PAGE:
This carbocation is comparatively stable. In this case, electron donation is a resonance effect. Three additional resonance structures can be drawn for this carbocation in which the positive charge is located on one of three aromatic carbons. The positive charge is not isolated on the benzylic carbon, rather it is delocalized around the aromatic structure: this delocalization of charge results in significant stabilization. As a result, benzylic and allylic carbocations (where the positively charged carbon is conjugated to one or more non-aromatic double bonds) are significantly more stable than even tertiary alkyl carbocations.
Because heteroatoms such as oxygen and nitrogen are more electronegative than carbon, you might expect that they would by definition be electron withdrawing groups that destabilize carbocations. In fact, the opposite is often true: if the oxygen or nitrogen atom is in the correct position, the overall effect is carbocation stabilization. This is due to the fact that although these heteroatoms are electron withdrawing groups by induction, they are electron donating groups by resonance, and it is this resonance effect which is more powerful. (We previously encountered this same idea when considering the relative acidity and basicity of phenols and aromatic amines in section 7.4). Consider the two pairs of carbocation species below:
In the more stable carbocations, the heteroatom acts as an electron donating group by resonance: in effect, the lone pair on the heteroatom is available to delocalize the positive charge. In the less stable carbocations the positively-charged carbon is more than one bond away from the heteroatom, and thus no resonance effects are possible. In fact, in these carbocation species the heteroatoms actually destabilize the positive charge, because they are electron withdrawing by induction.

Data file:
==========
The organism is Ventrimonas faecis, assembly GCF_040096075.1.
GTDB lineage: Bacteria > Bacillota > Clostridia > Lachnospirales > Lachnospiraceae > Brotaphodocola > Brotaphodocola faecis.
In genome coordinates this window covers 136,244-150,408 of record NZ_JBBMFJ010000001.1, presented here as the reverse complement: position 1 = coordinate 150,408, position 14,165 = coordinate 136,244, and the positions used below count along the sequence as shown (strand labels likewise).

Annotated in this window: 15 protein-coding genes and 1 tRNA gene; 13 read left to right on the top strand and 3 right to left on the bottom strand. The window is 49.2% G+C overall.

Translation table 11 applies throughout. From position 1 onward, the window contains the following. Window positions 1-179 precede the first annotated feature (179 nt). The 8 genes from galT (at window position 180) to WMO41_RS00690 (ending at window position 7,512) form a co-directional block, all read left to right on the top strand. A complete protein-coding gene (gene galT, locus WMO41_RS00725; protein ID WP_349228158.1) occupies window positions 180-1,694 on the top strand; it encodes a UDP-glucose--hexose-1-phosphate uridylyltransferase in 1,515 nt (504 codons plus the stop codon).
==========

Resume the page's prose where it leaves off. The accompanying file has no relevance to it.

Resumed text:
Finally, vinylic carbocations, in which the positive charge resides on a double-bonded carbon, are very unstable and thus unlikely to form as intermediates in any reaction.
Exercise 8.10: In which of the structures below is the carbocation expected to be more stable? Explain.
For the most part, carbocations are very high-energy, transient intermediate species in organic reactions. However, there are some unusual examples of very stable carbocations that take the form of organic salts. Crystal violet is the common name for the chloride salt of the carbocation whose structure is shown below. Notice the structural possibilities for extensive resonance delocalization of the positive charge, and the presence of three electron-donating amine groups.
Exercise 8.11: Draw a resonance structure of the crystal violet cation in which the positive charge is delocalized to one of the nitrogen atoms.
When considering the possibility that a nucleophilic substitution reaction proceeds via an SN1 pathway, it is critical to evaluate the stability of the hypothetical carbocation intermediate. If this intermediate is not sufficiently stable, an SN1 mechanism must be considered unlikely, and the reaction probably proceeds by an SN2 mechanism. In the next chapter we will see several examples of biologically important SN1 reactions in which the positively charged intermediate is stabilized by inductive and resonance effects inherent in its own molecular structure.
Exercise 8.12: State which carbocation in each pair below is more stable, or if they are expected to be approximately equal. Explain your reasoning.